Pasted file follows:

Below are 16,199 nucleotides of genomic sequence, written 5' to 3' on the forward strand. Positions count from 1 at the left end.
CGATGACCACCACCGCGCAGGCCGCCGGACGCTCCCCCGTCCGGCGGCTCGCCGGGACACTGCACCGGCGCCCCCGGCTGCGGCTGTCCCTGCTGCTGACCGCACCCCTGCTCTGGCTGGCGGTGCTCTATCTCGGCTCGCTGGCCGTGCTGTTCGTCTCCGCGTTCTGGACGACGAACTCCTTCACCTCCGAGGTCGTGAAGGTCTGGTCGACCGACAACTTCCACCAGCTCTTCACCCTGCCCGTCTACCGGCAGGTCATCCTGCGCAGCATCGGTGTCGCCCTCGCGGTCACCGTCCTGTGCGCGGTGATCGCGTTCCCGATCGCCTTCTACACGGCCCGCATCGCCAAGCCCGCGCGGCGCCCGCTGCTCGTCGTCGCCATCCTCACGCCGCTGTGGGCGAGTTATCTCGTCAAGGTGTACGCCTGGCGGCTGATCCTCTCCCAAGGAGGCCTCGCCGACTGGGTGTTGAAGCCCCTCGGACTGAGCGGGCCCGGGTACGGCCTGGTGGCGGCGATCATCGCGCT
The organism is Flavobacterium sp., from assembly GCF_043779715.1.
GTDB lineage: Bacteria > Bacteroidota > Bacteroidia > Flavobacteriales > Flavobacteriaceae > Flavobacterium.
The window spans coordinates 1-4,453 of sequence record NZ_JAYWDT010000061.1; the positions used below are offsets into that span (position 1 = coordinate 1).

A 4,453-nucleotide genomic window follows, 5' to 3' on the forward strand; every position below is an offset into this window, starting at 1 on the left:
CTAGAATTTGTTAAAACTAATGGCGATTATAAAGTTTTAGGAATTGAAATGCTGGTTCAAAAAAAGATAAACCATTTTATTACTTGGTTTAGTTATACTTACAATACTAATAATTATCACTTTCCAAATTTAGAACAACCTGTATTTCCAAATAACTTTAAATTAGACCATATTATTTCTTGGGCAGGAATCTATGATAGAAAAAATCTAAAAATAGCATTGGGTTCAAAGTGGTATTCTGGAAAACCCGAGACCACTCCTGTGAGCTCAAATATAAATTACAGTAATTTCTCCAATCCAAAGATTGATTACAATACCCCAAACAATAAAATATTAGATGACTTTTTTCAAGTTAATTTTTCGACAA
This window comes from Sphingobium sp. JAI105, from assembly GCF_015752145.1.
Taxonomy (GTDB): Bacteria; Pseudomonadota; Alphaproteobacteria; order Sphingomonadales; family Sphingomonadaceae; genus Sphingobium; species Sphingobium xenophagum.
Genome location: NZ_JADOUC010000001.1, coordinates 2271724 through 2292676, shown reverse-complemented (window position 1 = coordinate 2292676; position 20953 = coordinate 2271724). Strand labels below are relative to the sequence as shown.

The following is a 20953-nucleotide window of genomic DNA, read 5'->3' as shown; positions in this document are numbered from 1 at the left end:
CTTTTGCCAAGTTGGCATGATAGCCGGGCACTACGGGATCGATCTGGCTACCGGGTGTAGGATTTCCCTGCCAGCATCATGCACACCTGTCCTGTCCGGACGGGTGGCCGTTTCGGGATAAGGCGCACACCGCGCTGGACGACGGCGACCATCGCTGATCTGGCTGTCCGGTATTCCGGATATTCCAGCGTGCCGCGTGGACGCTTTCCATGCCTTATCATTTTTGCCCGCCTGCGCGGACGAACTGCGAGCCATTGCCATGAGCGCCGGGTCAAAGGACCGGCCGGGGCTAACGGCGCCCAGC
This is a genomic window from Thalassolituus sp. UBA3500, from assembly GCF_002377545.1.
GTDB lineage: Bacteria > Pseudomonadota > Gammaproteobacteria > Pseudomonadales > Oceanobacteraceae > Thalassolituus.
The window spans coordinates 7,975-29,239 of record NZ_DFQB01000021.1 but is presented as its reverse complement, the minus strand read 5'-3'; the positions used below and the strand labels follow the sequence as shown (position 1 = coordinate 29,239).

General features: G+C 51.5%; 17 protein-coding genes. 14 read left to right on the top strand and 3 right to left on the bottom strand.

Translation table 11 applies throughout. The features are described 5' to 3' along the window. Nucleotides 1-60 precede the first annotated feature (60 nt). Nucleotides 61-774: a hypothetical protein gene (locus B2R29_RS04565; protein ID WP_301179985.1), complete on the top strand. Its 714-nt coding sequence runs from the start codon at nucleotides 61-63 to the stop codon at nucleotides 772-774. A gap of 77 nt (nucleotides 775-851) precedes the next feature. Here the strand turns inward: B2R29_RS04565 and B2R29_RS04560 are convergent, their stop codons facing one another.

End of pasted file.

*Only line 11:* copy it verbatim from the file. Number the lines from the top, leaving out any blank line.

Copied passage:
The following is a 20953-nucleotide window of genomic DNA, read 5'->3' as shown; positions in this document are numbered from 1 at the left end: